23 Nov 2016

Fostering Active Teaching and Learning Process Quality in Indonesia’s Schools

A committed and experienced educator, Mokhamad Iksan, has dedicated his life to improving education in rural areas in Malang, East Java. He is an Australia Awards alumnus who graduated with a Master degree in Education Management from Melbourne’s Monash University in 2009. Iksan believes that teachers play a crucial role to facilitate children to learn. When leaders of educational institutions lack a visionary outlook, efforts to improve teacher competencies will not succeed, and a key ingredient to maintain quality of education will be missing.

Iksan spent years living in Yogyakarta city in Central Java, where he studied English literature for his Bachelor degree at Gadjah Mada University. In 2012, he joined an Australia’s Education Partnership with Indonesia program. He assisted in providing direct support to 1,500 Madrasah - private Islamic schools - to reach national accreditation. He is also the founder of the Education Quality Improvement Consortium (www.equic.org) in Malang, which supports schools to become self-sufficient and sustainable.

His latest achievement at the Education Quality Improvement Consortium found Iksan supporting targeted schools using the Alumni Grant Scheme (AGS) batch two funding in 2015. The one-year project aimed to strengthen the capacity for better education of the existing consortium, through training and mentoring activities for Islamic primary schools and junior high schools.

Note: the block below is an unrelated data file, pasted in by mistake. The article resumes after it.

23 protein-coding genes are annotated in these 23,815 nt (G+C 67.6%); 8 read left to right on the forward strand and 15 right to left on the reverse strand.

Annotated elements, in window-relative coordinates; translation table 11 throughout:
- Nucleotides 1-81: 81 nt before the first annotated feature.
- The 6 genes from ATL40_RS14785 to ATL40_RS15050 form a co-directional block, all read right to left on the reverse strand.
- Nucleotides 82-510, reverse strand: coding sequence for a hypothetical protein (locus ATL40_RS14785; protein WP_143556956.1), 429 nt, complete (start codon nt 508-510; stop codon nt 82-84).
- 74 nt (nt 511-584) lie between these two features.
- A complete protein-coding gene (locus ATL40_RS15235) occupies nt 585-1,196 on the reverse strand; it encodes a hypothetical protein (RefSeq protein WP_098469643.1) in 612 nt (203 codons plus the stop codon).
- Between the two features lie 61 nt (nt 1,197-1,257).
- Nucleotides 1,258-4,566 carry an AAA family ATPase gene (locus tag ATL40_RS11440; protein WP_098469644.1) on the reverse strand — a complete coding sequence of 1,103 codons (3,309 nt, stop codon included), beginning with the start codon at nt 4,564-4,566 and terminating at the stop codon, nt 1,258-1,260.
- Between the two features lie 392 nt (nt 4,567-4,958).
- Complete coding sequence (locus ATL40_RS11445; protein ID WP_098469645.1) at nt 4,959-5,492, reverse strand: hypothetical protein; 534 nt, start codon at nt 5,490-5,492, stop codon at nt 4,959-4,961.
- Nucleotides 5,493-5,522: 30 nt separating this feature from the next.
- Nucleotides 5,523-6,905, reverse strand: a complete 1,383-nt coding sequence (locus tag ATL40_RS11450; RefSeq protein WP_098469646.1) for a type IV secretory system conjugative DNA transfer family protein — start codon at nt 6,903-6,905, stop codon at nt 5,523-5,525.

Iksan pointed out the glaringly obvious problem in education: lack of resources and training which are needed for today’s world and the willingness to embrace change for the better.  “Many teachers have strong commitment, yet they don’t know how to equip themselves to improve,” said Iksan.

The AGS project targeted 15 schools - seven Islamic primary schools, six Islamic junior high schools and two private junior schools in Malang. The 301 participants, including 170 teachers, received training and mentoring activities that focused on developing school planning, improved quality of management and implementing active teaching and learning. Of the 170 teachers, 88 were women and 82 were men. The project also involved more than 30 students from school unions and community participants to help achieve sustainable capacity building.

“We heavily emphasised the mentoring activities to ensure the training was applicable for participants when they’re on the job and also to trigger a trickle-down effect within the schools,” Iksan said.

By working with school supervisors and involving the community, the project reached those responsible for managing education both inside and outside the school, with the aim of opening minds and exposing people to different views and ways of thinking.

“I have a personal commitment to share my knowledge and expertise after receiving a Master degree in Australia and this grant has helped me tremendously in enabling me to implement my plan to support the education sector, which evidently needs to improve its quality,” Iksan said. “During the project, I was even more challenged because such community development is like an exercise for your professional development and growth. It was a valuable experience.”

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